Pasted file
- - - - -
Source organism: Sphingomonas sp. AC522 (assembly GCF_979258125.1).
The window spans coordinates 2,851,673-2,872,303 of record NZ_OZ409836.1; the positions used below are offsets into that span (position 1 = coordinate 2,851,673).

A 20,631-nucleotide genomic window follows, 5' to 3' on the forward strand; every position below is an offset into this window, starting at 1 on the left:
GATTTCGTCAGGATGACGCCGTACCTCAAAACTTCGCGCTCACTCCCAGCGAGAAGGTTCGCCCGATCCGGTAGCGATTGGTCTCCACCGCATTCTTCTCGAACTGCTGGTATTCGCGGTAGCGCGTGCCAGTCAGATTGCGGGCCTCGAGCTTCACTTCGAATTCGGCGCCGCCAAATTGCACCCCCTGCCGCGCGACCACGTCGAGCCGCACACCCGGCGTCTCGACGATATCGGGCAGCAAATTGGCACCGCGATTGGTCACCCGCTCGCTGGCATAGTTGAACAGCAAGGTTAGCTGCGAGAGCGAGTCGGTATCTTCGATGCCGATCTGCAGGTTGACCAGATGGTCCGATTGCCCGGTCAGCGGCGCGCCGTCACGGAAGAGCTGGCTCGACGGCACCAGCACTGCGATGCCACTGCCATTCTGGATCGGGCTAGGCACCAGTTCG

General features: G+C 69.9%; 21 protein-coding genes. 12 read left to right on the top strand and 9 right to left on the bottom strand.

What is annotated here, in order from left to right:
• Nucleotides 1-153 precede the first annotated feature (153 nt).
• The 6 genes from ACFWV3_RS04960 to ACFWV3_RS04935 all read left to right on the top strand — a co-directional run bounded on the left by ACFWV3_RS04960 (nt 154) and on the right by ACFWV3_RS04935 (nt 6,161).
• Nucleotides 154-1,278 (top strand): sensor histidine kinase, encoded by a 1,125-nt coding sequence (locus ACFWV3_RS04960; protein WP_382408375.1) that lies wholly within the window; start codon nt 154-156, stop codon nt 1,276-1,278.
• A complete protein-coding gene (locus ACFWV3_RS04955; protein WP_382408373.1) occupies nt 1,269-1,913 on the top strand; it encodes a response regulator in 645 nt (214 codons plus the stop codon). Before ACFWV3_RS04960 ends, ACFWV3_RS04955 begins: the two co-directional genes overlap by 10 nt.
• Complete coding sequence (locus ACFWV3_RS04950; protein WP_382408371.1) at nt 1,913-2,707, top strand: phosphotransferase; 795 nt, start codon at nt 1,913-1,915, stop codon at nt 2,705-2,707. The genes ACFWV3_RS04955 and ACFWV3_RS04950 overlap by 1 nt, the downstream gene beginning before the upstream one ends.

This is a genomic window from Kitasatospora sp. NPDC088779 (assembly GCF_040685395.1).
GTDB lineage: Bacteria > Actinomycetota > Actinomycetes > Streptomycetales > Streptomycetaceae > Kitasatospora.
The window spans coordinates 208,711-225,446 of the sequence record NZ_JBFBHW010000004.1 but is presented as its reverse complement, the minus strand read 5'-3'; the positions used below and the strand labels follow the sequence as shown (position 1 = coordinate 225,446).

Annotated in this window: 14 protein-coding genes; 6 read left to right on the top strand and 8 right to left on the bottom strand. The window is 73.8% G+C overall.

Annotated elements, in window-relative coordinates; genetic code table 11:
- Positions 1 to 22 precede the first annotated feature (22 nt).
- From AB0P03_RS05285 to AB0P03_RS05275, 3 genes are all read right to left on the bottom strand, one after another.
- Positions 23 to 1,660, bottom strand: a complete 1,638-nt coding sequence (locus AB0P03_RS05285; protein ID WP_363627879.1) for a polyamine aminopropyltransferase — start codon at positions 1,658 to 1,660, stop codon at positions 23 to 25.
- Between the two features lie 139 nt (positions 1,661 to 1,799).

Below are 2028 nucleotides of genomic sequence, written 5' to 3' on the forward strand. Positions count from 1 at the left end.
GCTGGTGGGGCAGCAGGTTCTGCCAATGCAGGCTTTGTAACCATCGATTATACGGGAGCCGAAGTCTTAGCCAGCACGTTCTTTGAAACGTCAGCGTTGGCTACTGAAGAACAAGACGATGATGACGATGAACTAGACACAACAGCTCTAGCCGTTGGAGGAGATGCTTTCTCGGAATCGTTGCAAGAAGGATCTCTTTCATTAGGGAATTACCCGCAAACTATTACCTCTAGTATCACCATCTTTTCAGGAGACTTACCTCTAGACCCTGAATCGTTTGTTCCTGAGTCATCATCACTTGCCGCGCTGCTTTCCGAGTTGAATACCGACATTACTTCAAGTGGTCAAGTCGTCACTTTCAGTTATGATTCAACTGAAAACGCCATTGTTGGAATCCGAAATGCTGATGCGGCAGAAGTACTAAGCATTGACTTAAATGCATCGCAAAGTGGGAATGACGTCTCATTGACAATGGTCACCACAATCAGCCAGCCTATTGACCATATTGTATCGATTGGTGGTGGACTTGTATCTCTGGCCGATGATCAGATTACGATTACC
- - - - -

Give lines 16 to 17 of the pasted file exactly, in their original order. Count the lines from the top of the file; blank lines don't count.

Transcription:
Annotated elements, in window-relative coordinates; genetic code table 11:
- Positions 1 to 22 precede the first annotated feature (22 nt).